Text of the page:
Since the DFT and its inverse can be computed in arithmetic operations using FFTs, the previous approach is implemented in the Matlab toolbox RestoreTools . We have added the AR-BCs in such a toolbox for the matrix vector product, suitable for iterative regularizing methods. This code has been used for the numerical tests of Section 3 and it is downloadable from the homepage “http://scienze-como.uninsubria.it/mdonatelli/software.html”.
3.3. Filtering Methods for AR-BCs Matrices
As mentioned in Section 1, regardless of the imposed BCs, matrices that arise in signal and image restoration are typically severely ill conditioned, and regularization is needed in order to compute a stable approximation of the solution of (1). A class of regularization methods is obtained through spectral filtering [38, 39]. Specifically, if the spectral decomposition of is with , then a spectral filter solution is given by where are filter factors that satisfy The small eigenvalues correspond to eigenvectors with high frequency components, and are typically associated with the noise space, while the large eigenvalues correspond to eigenvectors with low-frequency components, and are associated with the signal space. Thus filtering methods attempt to reconstruct signal space components of the solution, while avoiding reconstruction of noise space components.
For example, the filter factors for two well-known filtering methods, truncated spectral value decomposition (TSVD) and Tikhonov regularization, are where the problem dependent regularization parameters and must be chosen . Several techniques can be used to estimate appropriate choices for the regularization parameters when the SVD is used for filtering (i.e., are the singular values), including generalized cross validation (GCV), L-curve, and the discrepancy principle [38, 40, 41].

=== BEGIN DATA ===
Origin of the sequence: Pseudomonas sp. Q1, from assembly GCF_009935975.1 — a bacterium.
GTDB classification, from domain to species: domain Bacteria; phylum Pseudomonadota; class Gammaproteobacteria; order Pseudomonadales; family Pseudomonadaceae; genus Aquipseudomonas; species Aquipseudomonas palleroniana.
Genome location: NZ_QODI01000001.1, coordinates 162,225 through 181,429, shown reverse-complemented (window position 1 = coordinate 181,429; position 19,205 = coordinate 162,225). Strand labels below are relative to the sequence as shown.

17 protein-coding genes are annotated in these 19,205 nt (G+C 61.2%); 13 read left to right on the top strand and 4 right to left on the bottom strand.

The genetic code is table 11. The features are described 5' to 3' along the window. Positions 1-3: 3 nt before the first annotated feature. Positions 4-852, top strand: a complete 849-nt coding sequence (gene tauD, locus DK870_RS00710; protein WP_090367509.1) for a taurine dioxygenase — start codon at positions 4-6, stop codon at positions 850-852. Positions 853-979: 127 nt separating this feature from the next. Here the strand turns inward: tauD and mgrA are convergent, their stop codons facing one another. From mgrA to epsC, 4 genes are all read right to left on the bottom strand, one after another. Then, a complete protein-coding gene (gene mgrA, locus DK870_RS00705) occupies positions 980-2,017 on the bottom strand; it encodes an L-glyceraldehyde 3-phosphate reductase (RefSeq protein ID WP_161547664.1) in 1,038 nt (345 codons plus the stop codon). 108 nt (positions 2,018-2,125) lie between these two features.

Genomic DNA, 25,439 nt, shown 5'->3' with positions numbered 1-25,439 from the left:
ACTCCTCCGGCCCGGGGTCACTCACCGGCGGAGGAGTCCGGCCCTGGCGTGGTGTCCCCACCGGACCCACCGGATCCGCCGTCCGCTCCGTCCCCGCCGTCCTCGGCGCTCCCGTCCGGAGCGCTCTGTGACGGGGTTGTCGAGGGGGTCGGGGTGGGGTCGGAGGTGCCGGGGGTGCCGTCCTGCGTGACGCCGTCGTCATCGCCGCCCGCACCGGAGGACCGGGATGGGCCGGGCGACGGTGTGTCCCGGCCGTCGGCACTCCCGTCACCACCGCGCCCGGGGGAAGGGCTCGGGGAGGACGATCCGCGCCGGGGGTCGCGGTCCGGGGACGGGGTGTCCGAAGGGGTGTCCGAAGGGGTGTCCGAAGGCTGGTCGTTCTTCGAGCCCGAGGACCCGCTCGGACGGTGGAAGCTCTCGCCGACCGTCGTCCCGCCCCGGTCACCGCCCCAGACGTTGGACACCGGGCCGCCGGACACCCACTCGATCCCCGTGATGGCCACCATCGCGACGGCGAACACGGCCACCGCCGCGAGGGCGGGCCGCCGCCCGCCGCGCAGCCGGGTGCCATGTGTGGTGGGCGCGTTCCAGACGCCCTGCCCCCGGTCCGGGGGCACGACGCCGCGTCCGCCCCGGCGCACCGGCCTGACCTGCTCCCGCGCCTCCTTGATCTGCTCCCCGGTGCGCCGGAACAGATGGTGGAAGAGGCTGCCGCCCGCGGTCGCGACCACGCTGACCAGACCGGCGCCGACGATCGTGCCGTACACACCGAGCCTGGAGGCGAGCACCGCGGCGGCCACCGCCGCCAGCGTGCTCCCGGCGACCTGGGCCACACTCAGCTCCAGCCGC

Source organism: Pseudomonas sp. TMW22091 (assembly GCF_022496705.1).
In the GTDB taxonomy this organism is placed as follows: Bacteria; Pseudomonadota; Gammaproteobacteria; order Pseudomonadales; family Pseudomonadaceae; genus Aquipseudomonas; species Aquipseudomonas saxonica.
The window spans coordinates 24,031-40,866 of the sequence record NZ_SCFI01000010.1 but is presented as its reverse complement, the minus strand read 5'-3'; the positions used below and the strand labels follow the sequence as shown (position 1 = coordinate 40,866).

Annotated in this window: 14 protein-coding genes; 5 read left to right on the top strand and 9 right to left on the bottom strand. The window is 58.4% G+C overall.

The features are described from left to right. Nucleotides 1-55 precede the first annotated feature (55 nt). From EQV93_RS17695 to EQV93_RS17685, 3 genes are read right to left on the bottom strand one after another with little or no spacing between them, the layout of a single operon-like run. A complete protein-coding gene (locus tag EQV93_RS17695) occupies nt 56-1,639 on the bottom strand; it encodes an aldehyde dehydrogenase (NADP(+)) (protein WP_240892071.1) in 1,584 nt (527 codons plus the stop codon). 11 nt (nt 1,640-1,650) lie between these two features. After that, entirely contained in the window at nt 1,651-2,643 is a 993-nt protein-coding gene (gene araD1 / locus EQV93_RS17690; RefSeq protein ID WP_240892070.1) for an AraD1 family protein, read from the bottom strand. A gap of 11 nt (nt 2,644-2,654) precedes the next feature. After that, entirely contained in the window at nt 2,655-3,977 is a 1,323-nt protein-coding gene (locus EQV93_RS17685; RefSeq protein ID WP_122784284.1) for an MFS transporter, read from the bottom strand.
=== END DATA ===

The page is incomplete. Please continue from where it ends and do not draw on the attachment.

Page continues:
In our case, the notation in (44) defines a slight abuse of notation, because the eigenvalues are not the singular values: in fact the Jordan canonical form (CF) in (24) is different from the singular value decomposition (SVD), since the transform is not orthogonal (indeed it is a rank- correction of a symmetric orthogonal matrix). Therefore, note that the use of in (42) defines the filtering of the eigenvalues in the Jordan CF instead of the more classical filtering of the singular values in the SVD. However, we note that in general computing the SVD can be computationally very expensive, especially in the multidimensional case and also in the strongly symmetric case. Moreover, quite surprisingly, a recent and quite exhaustive set of numerical tests, both in the case of signals and images (see ), has shown that the truncated Jordan CF is more or less equivalent to the truncated SVD in terms of quality of the restored object: indeed this is a delicate issue that deserves more attention in the future.
Our final aim is to compute (42) in a fast and stable way. This is the classic approach implemented for instance with periodic BCs by using three FFTs. In our case we employ the AR-transform (21), its inverse (23), and a fast algorithm for computing the eigenvalues described in .
Algorithm 6. (1)
(2) , where are the eigenvalues of that can be computed by a fast sine transform (FST).
(3) /, where the dot operations are component-wise.
The product can be clearly computed in a fast and stable way by one FST. Indeed for all where in Matlab notation is the vector with components indexed from 2 to . A similar strategy can be followed for computing the matrix-vector product . Instead of there is and instead of there is . Recalling that the two vectors and can be explicitly computed obtaining , for and .